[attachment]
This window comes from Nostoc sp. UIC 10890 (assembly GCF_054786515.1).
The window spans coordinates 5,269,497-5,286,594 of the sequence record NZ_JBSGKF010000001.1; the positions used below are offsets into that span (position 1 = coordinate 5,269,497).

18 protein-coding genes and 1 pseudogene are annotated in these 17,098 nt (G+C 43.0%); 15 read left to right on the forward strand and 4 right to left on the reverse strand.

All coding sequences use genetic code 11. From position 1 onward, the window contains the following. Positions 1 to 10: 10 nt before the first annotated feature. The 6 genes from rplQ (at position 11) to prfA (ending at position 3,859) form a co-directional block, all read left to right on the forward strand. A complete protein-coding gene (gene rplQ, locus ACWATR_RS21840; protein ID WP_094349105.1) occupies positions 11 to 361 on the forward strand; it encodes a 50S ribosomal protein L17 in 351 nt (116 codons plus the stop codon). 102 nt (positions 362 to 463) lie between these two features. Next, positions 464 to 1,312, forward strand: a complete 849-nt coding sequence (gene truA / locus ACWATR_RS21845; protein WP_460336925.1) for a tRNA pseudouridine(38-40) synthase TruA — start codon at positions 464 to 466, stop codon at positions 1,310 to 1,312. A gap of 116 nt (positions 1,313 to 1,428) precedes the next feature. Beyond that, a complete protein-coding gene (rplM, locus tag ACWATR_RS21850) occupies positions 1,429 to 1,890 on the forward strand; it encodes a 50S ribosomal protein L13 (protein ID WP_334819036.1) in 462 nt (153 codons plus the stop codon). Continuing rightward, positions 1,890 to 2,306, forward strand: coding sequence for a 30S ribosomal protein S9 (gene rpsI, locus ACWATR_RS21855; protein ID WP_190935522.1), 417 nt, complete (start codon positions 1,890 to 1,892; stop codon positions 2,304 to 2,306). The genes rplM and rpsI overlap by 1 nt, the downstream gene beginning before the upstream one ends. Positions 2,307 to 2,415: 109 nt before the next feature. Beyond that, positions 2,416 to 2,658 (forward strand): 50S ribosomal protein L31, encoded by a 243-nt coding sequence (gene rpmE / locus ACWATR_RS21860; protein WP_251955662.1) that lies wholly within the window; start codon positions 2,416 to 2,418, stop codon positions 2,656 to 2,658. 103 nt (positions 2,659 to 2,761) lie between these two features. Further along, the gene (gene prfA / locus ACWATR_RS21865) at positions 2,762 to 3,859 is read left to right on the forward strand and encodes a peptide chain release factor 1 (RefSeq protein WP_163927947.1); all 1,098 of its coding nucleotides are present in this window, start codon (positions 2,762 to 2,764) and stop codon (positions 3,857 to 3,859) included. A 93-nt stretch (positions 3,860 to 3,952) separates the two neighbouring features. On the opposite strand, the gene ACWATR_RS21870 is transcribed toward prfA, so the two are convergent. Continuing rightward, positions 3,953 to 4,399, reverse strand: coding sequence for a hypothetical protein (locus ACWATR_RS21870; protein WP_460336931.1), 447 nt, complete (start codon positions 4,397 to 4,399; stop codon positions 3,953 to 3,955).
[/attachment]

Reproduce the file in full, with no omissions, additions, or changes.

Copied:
This window comes from Nostoc sp. UIC 10890 (assembly GCF_054786515.1).
The window spans coordinates 5,269,497-5,286,594 of the sequence record NZ_JBSGKF010000001.1; the positions used below are offsets into that span (position 1 = coordinate 5,269,497).

18 protein-coding genes and 1 pseudogene are annotated in these 17,098 nt (G+C 43.0%); 15 read left to right on the forward strand and 4 right to left on the reverse strand.

All coding sequences use genetic code 11. From position 1 onward, the window contains the following. Positions 1 to 10: 10 nt before the first annotated feature. The 6 genes from rplQ (at position 11) to prfA (ending at position 3,859) form a co-directional block, all read left to right on the forward strand. A complete protein-coding gene (gene rplQ, locus ACWATR_RS21840; protein ID WP_094349105.1) occupies positions 11 to 361 on the forward strand; it encodes a 50S ribosomal protein L17 in 351 nt (116 codons plus the stop codon). 102 nt (positions 362 to 463) lie between these two features. Next, positions 464 to 1,312, forward strand: a complete 849-nt coding sequence (gene truA / locus ACWATR_RS21845; protein WP_460336925.1) for a tRNA pseudouridine(38-40) synthase TruA — start codon at positions 464 to 466, stop codon at positions 1,310 to 1,312. A gap of 116 nt (positions 1,313 to 1,428) precedes the next feature. Beyond that, a complete protein-coding gene (rplM, locus tag ACWATR_RS21850) occupies positions 1,429 to 1,890 on the forward strand; it encodes a 50S ribosomal protein L13 (protein ID WP_334819036.1) in 462 nt (153 codons plus the stop codon). Continuing rightward, positions 1,890 to 2,306, forward strand: coding sequence for a 30S ribosomal protein S9 (gene rpsI, locus ACWATR_RS21855; protein ID WP_190935522.1), 417 nt, complete (start codon positions 1,890 to 1,892; stop codon positions 2,304 to 2,306). The genes rplM and rpsI overlap by 1 nt, the downstream gene beginning before the upstream one ends. Positions 2,307 to 2,415: 109 nt before the next feature. Beyond that, positions 2,416 to 2,658 (forward strand): 50S ribosomal protein L31, encoded by a 243-nt coding sequence (gene rpmE / locus ACWATR_RS21860; protein WP_251955662.1) that lies wholly within the window; start codon positions 2,416 to 2,418, stop codon positions 2,656 to 2,658. 103 nt (positions 2,659 to 2,761) lie between these two features. Further along, the gene (gene prfA / locus ACWATR_RS21865) at positions 2,762 to 3,859 is read left to right on the forward strand and encodes a peptide chain release factor 1 (RefSeq protein WP_163927947.1); all 1,098 of its coding nucleotides are present in this window, start codon (positions 2,762 to 2,764) and stop codon (positions 3,857 to 3,859) included. A 93-nt stretch (positions 3,860 to 3,952) separates the two neighbouring features. On the opposite strand, the gene ACWATR_RS21870 is transcribed toward prfA, so the two are convergent. Continuing rightward, positions 3,953 to 4,399, reverse strand: coding sequence for a hypothetical protein (locus ACWATR_RS21870; protein WP_460336931.1), 447 nt, complete (start codon positions 4,397 to 4,399; stop codon positions 3,953 to 3,955).